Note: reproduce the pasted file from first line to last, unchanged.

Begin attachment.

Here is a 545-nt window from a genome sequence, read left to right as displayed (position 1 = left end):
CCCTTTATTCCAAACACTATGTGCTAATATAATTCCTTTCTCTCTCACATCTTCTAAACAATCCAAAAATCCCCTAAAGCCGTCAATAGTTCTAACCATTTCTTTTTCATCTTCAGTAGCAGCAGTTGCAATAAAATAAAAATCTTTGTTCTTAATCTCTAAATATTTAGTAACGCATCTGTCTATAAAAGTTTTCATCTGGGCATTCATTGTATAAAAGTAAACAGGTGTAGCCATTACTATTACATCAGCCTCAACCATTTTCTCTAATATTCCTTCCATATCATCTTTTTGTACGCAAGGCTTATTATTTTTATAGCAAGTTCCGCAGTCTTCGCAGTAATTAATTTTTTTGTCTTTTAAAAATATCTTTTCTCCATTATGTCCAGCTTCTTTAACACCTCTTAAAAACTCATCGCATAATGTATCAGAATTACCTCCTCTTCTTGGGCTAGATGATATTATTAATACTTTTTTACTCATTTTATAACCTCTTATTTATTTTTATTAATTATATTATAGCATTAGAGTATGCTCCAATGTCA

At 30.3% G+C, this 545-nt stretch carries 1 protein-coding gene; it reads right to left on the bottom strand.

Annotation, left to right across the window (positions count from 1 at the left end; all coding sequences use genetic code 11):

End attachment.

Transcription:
Here is a 545-nt window from a genome sequence, read left to right as displayed (position 1 = left end):
CCCTTTATTCCAAACACTATGTGCTAATATAATTCCTTTCTCTCTCACATCTTCTAAACAATCCAAAAATCCCCTAAAGCCGTCAATAGTTCTAACCATTTCTTTTTCATCTTCAGTAGCAGCAGTTGCAATAAAATAAAAATCTTTGTTCTTAATCTCTAAATATTTAGTAACGCATCTGTCTATAAAAGTTTTCATCTGGGCATTCATTGTATAAAAGTAAACAGGTGTAGCCATTACTATTACATCAGCCTCAACCATTTTCTCTAATATTCCTTCCATATCATCTTTTTGTACGCAAGGCTTATTATTTTTATAGCAAGTTCCGCAGTCTTCGCAGTAATTAATTTTTTTGTCTTTTAAAAATATCTTTTCTCCATTATGTCCAGCTTCTTTAACACCTCTTAAAAACTCATCGCATAATGTATCAGAATTACCTCCTCTTCTTGGGCTAGATGATATTATTAATACTTTTTTACTCATTTTATAACCTCTTATTTATTTTTATTAATTATATTATAGCATTAGAGTATGCTCCAATGTCA

At 30.3% G+C, this 545-nt stretch carries 1 protein-coding gene; it reads right to left on the bottom strand.

Annotation, left to right across the window (positions count from 1 at the left end; all coding sequences use genetic code 11):